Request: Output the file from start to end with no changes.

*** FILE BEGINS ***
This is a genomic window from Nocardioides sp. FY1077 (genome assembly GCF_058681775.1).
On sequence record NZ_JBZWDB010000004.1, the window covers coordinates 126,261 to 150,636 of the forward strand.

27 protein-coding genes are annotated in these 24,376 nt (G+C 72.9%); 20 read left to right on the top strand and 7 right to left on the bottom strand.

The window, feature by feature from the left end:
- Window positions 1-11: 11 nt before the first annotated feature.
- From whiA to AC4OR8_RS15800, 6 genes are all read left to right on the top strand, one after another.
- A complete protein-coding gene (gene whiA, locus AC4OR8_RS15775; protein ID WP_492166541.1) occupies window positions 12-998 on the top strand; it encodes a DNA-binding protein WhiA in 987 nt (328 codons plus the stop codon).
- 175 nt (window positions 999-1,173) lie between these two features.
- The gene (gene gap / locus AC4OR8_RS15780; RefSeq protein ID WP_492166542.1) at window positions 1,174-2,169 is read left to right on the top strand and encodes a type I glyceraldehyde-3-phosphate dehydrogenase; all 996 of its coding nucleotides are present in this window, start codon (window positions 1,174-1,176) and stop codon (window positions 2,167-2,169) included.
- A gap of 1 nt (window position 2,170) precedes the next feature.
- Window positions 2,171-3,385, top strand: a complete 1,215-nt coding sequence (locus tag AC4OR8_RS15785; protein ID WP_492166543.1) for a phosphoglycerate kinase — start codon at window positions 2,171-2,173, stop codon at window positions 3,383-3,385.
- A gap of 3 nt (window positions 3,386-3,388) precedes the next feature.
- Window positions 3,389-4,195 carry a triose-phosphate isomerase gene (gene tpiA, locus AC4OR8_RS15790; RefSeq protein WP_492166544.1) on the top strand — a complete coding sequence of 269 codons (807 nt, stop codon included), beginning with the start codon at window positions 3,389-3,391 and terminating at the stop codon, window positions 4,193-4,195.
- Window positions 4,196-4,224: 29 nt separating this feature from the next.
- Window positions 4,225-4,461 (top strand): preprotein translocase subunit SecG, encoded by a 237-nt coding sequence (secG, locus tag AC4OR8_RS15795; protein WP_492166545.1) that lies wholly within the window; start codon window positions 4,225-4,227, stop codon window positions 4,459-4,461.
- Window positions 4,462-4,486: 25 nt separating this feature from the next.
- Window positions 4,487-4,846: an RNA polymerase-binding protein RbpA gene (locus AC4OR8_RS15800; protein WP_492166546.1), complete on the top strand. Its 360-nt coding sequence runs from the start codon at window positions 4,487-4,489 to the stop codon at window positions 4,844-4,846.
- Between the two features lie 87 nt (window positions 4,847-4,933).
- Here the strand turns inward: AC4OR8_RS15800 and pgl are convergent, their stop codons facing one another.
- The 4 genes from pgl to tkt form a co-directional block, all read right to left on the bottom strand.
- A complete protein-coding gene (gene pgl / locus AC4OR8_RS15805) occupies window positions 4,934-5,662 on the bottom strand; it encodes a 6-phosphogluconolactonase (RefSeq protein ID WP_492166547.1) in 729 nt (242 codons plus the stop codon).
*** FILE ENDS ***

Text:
This is a genomic window from Nocardioides sp. FY1077 (genome assembly GCF_058681775.1).
On sequence record NZ_JBZWDB010000004.1, the window covers coordinates 126,261 to 150,636 of the forward strand.

27 protein-coding genes are annotated in these 24,376 nt (G+C 72.9%); 20 read left to right on the top strand and 7 right to left on the bottom strand.

The window, feature by feature from the left end:
- Window positions 1-11: 11 nt before the first annotated feature.
- From whiA to AC4OR8_RS15800, 6 genes are all read left to right on the top strand, one after another.
- A complete protein-coding gene (gene whiA, locus AC4OR8_RS15775; protein ID WP_492166541.1) occupies window positions 12-998 on the top strand; it encodes a DNA-binding protein WhiA in 987 nt (328 codons plus the stop codon).
- 175 nt (window positions 999-1,173) lie between these two features.
- The gene (gene gap / locus AC4OR8_RS15780; RefSeq protein ID WP_492166542.1) at window positions 1,174-2,169 is read left to right on the top strand and encodes a type I glyceraldehyde-3-phosphate dehydrogenase; all 996 of its coding nucleotides are present in this window, start codon (window positions 1,174-1,176) and stop codon (window positions 2,167-2,169) included.
- A gap of 1 nt (window position 2,170) precedes the next feature.
- Window positions 2,171-3,385, top strand: a complete 1,215-nt coding sequence (locus tag AC4OR8_RS15785; protein ID WP_492166543.1) for a phosphoglycerate kinase — start codon at window positions 2,171-2,173, stop codon at window positions 3,383-3,385.
- A gap of 3 nt (window positions 3,386-3,388) precedes the next feature.
- Window positions 3,389-4,195 carry a triose-phosphate isomerase gene (gene tpiA, locus AC4OR8_RS15790; RefSeq protein WP_492166544.1) on the top strand — a complete coding sequence of 269 codons (807 nt, stop codon included), beginning with the start codon at window positions 3,389-3,391 and terminating at the stop codon, window positions 4,193-4,195.
- Window positions 4,196-4,224: 29 nt separating this feature from the next.
- Window positions 4,225-4,461 (top strand): preprotein translocase subunit SecG, encoded by a 237-nt coding sequence (secG, locus tag AC4OR8_RS15795; protein WP_492166545.1) that lies wholly within the window; start codon window positions 4,225-4,227, stop codon window positions 4,459-4,461.
- Window positions 4,462-4,486: 25 nt separating this feature from the next.
- Window positions 4,487-4,846: an RNA polymerase-binding protein RbpA gene (locus AC4OR8_RS15800; protein WP_492166546.1), complete on the top strand. Its 360-nt coding sequence runs from the start codon at window positions 4,487-4,489 to the stop codon at window positions 4,844-4,846.
- Between the two features lie 87 nt (window positions 4,847-4,933).
- Here the strand turns inward: AC4OR8_RS15800 and pgl are convergent, their stop codons facing one another.
- The 4 genes from pgl to tkt form a co-directional block, all read right to left on the bottom strand.
- A complete protein-coding gene (gene pgl / locus AC4OR8_RS15805) occupies window positions 4,934-5,662 on the bottom strand; it encodes a 6-phosphogluconolactonase (RefSeq protein ID WP_492166547.1) in 729 nt (242 codons plus the stop codon).